Of course, there are many different kinds of dust particles. Most are relatively dry, and small enough that they can be easily dislodged from the surface of a low-pass filter with ultrasonic vibration or a soft puff of air. But others are wet or sticky, and once this type of particle adheres to a low-pass filter, it usually cannot be removed by vibration or air movement. This is the reason why Canon developed the EOS Integrated Cleaning System, which applies Dust Delete Data recorded by the camera to remove residual dust spots in images during post-processing with Digital Photo Professional software in the photographer's computer. It's also possible to clean the low-pass filter manually in order to remove sticky dust particles. Let me know if this answers your questions.

The new Canon EOS-1D Mark III looks to be quite an impressive camera. One question: A friend of mine said someone at a trade show told him the EOS 1D Mk III has a way to determine the focus point of a specific lens. I think he was trying to relay information about the camera selecting the AF points if you set it for that. Is there some feature like what he was referring to on this new camera? I read through all the specs and just think he misunderstood, but wanted to check with you to see if perhaps I missed something.

It's likely that your friend is referring to the EOS-1D Mark III's new AF Microadjustment feature. It doesn't determine the point of focus; it adjusts it. Here's how we describe it in the EOS-1D Mark III White Paper:

AF Microadjustment

AF precision is adjusted for the camera and lens to fall within the lens' maximum aperture's depth of focus. However, there are users who want to adjust it more minutely. They have had to go to a Canon Service Center to have it done. AF microadjustment is a feature developed for these users. Users themselves can now finely adjust the AF focusing position (with a menu setting). The adjustment range is ±20 steps in front of (-) or behind (+) the point of focus.

The adjustment increment of one step differs depending on the maximum aperture of the lens. You should shoot, check the focus, and adjust it. Repeat this procedure to adjust the point of focus. When a lens registered with a point-of-focus adjustment is attached, the point of focus will be automatically shifted by the correction amount set. If you set 1 (Adjust all lenses by the same amount) or 2 (Adjust by lens) and press the INFO button, the adjustment screen will appear. The focus shift amount per step is calculated by multiplying the maximum aperture's single-side depth of focus by 1/8. If 1 is set, the focus shift amount will always be the same number of steps (but the actual amount will vary according to maximum aperture) for all lenses. If 2 is set, the focus shift amount will change for each different lens. You can register the focusing shift amount for up to 20 lenses. Then, when you use one of the registered lenses, the focus will shift by the set amount.

Note that since the camera does not recognize the unique ID of the lens, the same shift amount will be applied to the same lens model even if it has a different serial number. In the case of zoom lenses which have variable maximum apertures, the focus shift amount is technically different at the wide-angle end and telephoto end. However, since the focus shift amount cannot be adjusted individually for the wide and telephoto ends (there is only one shift amount per lens), adjusting it for the telephoto end is better. If an extender can be attached, the camera recognizes whether it is 1.4x or 2x and makes a different shift adjustment from when no extender is attached. When an extender is attached, the adjustment screen will display the lens name and extender name. To delete the registered lens settings, select 1 or 2, then press the Erase button. All the registered AF micro-adjustment settings will be cleared.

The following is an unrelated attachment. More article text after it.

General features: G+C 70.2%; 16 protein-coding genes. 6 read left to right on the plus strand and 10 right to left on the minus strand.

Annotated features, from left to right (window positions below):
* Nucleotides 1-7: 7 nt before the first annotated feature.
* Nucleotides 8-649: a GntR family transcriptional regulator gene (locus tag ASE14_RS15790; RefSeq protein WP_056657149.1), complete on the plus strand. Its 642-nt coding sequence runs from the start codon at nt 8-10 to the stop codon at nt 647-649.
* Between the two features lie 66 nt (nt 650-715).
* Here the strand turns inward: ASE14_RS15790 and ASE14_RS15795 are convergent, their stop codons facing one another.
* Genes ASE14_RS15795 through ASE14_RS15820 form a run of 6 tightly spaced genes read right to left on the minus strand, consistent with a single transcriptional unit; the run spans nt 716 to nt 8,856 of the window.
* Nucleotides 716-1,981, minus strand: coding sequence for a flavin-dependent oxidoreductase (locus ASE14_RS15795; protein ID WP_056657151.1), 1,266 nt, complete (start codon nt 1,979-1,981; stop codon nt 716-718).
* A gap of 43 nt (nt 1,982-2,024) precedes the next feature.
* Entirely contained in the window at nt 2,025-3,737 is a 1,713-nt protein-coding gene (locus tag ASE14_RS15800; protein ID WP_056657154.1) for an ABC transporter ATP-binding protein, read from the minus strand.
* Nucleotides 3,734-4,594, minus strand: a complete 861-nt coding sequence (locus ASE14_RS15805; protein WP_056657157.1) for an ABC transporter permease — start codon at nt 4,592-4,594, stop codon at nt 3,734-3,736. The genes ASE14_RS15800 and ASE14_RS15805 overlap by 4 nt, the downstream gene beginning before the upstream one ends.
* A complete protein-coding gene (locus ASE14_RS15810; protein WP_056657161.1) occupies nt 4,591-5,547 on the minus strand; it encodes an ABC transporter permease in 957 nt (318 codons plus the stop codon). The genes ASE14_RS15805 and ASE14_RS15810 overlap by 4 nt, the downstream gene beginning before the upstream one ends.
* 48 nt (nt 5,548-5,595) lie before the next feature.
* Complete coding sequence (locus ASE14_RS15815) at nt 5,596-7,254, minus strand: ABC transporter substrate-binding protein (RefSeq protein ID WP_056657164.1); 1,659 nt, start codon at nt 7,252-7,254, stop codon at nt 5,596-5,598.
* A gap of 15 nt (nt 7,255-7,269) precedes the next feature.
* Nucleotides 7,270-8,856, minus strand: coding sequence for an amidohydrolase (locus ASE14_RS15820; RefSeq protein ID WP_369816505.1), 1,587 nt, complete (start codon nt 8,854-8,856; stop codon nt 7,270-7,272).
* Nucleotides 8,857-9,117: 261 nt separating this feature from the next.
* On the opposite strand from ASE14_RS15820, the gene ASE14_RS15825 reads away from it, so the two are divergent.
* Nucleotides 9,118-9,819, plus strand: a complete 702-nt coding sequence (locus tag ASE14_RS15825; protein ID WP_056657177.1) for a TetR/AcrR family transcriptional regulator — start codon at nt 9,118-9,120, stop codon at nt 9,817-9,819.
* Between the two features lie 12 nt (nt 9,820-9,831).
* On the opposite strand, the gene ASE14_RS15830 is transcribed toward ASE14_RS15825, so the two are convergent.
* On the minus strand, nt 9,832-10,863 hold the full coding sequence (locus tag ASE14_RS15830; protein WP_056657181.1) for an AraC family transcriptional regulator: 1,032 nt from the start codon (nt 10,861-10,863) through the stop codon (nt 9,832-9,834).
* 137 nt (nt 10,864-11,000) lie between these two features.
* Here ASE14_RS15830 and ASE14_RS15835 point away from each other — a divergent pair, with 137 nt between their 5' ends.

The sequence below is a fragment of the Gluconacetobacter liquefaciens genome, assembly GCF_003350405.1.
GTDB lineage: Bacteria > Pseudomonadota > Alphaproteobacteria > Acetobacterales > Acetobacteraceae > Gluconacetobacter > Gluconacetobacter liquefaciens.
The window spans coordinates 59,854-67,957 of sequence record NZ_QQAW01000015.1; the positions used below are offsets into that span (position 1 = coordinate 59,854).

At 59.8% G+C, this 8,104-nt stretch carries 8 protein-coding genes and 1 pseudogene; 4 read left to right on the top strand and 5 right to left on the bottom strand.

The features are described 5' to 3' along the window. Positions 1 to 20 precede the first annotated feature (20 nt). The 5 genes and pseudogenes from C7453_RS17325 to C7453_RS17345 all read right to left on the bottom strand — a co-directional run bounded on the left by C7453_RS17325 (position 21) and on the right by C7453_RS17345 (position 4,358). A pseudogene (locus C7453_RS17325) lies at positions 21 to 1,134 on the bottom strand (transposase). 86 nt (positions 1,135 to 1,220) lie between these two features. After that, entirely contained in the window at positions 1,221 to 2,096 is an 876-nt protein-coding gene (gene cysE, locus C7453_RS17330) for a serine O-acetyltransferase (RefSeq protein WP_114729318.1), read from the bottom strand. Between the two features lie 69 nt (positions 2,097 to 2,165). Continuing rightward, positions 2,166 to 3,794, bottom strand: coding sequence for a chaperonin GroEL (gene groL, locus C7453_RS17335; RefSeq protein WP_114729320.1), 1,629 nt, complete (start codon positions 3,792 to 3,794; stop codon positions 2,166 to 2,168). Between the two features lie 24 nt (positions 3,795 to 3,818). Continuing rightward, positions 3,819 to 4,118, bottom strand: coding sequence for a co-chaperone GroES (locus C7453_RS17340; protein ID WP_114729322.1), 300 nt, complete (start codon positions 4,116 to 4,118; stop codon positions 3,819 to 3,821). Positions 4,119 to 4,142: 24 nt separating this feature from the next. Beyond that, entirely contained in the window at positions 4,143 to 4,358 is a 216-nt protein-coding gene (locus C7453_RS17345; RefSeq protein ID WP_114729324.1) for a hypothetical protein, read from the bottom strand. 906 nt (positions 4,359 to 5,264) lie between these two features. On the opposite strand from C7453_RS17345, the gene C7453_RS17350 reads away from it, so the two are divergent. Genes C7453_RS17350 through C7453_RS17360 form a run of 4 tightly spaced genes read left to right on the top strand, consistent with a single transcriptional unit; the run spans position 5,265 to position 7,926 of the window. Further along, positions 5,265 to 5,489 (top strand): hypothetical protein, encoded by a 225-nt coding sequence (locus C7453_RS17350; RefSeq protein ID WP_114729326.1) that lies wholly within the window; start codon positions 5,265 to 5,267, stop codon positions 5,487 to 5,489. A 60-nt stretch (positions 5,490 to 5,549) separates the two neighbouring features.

You can download the EOS-1D Mark III White Paper PDF here:

Thanks for reading Tech Tips! That's it for now. See you in May!

You are invited to submit questions about photo equipment, imaging technology, or photo industry trends that may have a bearing on your work or interests. I cannot promise to answer everything, but I pledge to do my best to address the issues that concern you. (Please use the e-mail link provided at the end of this article.)

© Chuck Westfall

After earning a degree in Professional Photography from the Rochester Institute of Technology and accumulating some valuable on-the-job experience during a 10-year stint in commercial photography and photo retail, Chuck Westfall began his corporate career with Canon U.S.A. in 1982 as a Technical Representative. He has steadily advanced through the ranks to achieve his present position as Director of Media & Customer Relationship for the company's Consumer Imaging Group, working out of Canon U.S.A.'s headquarters office in Lake Success, N.Y. Among his many assignments, Chuck Westfall is currently Canon USA's main media spokesman for new camera products. He also provides a unique insider's perspective to financial analysts who follow the company's CIG sales and marketing activities.

Chuck's involvement with digital cameras began in 1994, when he assisted Canon and Kodak engineers in developing the EOS-DCS series of professional SLRs. Since then, his responsibilities have expanded to include participation in the development and launching of many other Camera Division products, including Canon's professional and consumer-oriented digital cameras. Over the last 10 years, Chuck has continued to participate in the design, development, introduction and marketing support of camera products. Most recently, he supervised the launch of a comprehensive on-line and on-site dealer training initiative for the Camera Division.

On the personal side, Chuck married his beautiful wife Ying in 2000 and they have been blessed with a wonderful daughter, Anna. As Chuck says, "Bringing up the baby is a blast, and we're enjoying every minute of it."